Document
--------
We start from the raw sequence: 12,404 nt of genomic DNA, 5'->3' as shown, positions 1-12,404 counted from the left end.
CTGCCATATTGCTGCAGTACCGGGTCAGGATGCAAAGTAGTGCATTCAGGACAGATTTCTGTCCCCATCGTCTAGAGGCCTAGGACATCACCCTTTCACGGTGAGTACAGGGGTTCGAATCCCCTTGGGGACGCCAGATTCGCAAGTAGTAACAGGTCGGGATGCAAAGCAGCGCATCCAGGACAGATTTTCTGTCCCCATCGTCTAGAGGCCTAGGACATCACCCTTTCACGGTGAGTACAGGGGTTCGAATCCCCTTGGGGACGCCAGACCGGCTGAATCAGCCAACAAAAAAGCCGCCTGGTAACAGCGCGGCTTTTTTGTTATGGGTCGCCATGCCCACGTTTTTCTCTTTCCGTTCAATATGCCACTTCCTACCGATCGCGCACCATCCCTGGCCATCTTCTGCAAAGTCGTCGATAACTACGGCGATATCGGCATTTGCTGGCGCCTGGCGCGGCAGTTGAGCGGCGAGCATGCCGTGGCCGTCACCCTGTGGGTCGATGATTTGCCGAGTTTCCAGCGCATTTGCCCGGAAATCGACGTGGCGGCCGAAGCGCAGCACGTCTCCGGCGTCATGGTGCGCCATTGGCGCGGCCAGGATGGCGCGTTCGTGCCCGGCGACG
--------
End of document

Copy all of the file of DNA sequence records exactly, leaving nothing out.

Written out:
We start from the raw sequence: 12,404 nt of genomic DNA, 5'->3' as shown, positions 1-12,404 counted from the left end.
CTGCCATATTGCTGCAGTACCGGGTCAGGATGCAAAGTAGTGCATTCAGGACAGATTTCTGTCCCCATCGTCTAGAGGCCTAGGACATCACCCTTTCACGGTGAGTACAGGGGTTCGAATCCCCTTGGGGACGCCAGATTCGCAAGTAGTAACAGGTCGGGATGCAAAGCAGCGCATCCAGGACAGATTTTCTGTCCCCATCGTCTAGAGGCCTAGGACATCACCCTTTCACGGTGAGTACAGGGGTTCGAATCCCCTTGGGGACGCCAGACCGGCTGAATCAGCCAACAAAAAAGCCGCCTGGTAACAGCGCGGCTTTTTTGTTATGGGTCGCCATGCCCACGTTTTTCTCTTTCCGTTCAATATGCCACTTCCTACCGATCGCGCACCATCCCTGGCCATCTTCTGCAAAGTCGTCGATAACTACGGCGATATCGGCATTTGCTGGCGCCTGGCGCGGCAGTTGAGCGGCGAGCATGCCGTGGCCGTCACCCTGTGGGTCGATGATTTGCCGAGTTTCCAGCGCATTTGCCCGGAAATCGACGTGGCGGCCGAAGCGCAGCACGTCTCCGGCGTCATGGTGCGCCATTGGCGCGGCCAGGATGGCGCGTTCGTGCCCGGCGACG